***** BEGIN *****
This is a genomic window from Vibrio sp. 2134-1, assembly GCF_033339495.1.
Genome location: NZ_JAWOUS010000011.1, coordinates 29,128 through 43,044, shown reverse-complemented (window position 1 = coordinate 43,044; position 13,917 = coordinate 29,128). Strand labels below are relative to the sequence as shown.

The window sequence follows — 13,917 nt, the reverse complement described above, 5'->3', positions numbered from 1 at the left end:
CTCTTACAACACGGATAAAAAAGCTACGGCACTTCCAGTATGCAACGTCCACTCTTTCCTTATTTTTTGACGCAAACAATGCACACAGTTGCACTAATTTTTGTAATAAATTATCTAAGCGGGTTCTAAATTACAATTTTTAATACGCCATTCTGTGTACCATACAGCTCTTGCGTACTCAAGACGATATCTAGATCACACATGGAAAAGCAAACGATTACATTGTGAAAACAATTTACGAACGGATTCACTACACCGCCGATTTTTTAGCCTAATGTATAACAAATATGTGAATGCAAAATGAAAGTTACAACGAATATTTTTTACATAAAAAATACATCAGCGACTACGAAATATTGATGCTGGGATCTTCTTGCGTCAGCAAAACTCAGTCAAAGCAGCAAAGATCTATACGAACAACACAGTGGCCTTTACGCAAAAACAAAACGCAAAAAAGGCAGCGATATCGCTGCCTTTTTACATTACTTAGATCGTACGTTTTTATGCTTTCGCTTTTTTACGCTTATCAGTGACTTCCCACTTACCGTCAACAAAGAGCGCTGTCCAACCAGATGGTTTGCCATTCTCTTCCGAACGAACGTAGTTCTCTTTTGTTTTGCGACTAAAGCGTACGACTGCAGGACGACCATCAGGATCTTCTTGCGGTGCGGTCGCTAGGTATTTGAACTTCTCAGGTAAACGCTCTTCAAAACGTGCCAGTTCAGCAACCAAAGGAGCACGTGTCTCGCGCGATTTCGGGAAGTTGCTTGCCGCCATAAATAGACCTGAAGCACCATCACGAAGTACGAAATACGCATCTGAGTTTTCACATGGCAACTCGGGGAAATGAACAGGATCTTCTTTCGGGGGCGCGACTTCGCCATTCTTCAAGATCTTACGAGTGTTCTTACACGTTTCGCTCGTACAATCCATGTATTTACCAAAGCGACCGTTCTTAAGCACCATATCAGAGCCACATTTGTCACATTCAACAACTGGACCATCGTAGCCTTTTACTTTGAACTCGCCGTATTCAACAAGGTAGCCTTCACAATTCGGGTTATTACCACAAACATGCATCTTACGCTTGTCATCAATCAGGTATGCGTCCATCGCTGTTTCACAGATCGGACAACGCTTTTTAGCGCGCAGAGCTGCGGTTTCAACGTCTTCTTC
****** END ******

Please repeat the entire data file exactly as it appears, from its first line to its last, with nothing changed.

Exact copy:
This is a genomic window from Vibrio sp. 2134-1, assembly GCF_033339495.1.
Genome location: NZ_JAWOUS010000011.1, coordinates 29,128 through 43,044, shown reverse-complemented (window position 1 = coordinate 43,044; position 13,917 = coordinate 29,128). Strand labels below are relative to the sequence as shown.

The window sequence follows — 13,917 nt, the reverse complement described above, 5'->3', positions numbered from 1 at the left end:
CTCTTACAACACGGATAAAAAAGCTACGGCACTTCCAGTATGCAACGTCCACTCTTTCCTTATTTTTTGACGCAAACAATGCACACAGTTGCACTAATTTTTGTAATAAATTATCTAAGCGGGTTCTAAATTACAATTTTTAATACGCCATTCTGTGTACCATACAGCTCTTGCGTACTCAAGACGATATCTAGATCACACATGGAAAAGCAAACGATTACATTGTGAAAACAATTTACGAACGGATTCACTACACCGCCGATTTTTTAGCCTAATGTATAACAAATATGTGAATGCAAAATGAAAGTTACAACGAATATTTTTTACATAAAAAATACATCAGCGACTACGAAATATTGATGCTGGGATCTTCTTGCGTCAGCAAAACTCAGTCAAAGCAGCAAAGATCTATACGAACAACACAGTGGCCTTTACGCAAAAACAAAACGCAAAAAAGGCAGCGATATCGCTGCCTTTTTACATTACTTAGATCGTACGTTTTTATGCTTTCGCTTTTTTACGCTTATCAGTGACTTCCCACTTACCGTCAACAAAGAGCGCTGTCCAACCAGATGGTTTGCCATTCTCTTCCGAACGAACGTAGTTCTCTTTTGTTTTGCGACTAAAGCGTACGACTGCAGGACGACCATCAGGATCTTCTTGCGGTGCGGTCGCTAGGTATTTGAACTTCTCAGGTAAACGCTCTTCAAAACGTGCCAGTTCAGCAACCAAAGGAGCACGTGTCTCGCGCGATTTCGGGAAGTTGCTTGCCGCCATAAATAGACCTGAAGCACCATCACGAAGTACGAAATACGCATCTGAGTTTTCACATGGCAACTCGGGGAAATGAACAGGATCTTCTTTCGGGGGCGCGACTTCGCCATTCTTCAAGATCTTACGAGTGTTCTTACACGTTTCGCTCGTACAATCCATGTATTTACCAAAGCGACCGTTCTTAAGCACCATATCAGAGCCACATTTGTCACATTCAACAACTGGACCATCGTAGCCTTTTACTTTGAACTCGCCGTATTCAACAAGGTAGCCTTCACAATTCGGGTTATTACCACAAACATGCATCTTACGCTTGTCATCAATCAGGTATGCGTCCATCGCTGTTTCACAGATCGGACAACGCTTTTTAGCGCGCAGAGCTGCGGTTTCAACGTCTTCTTC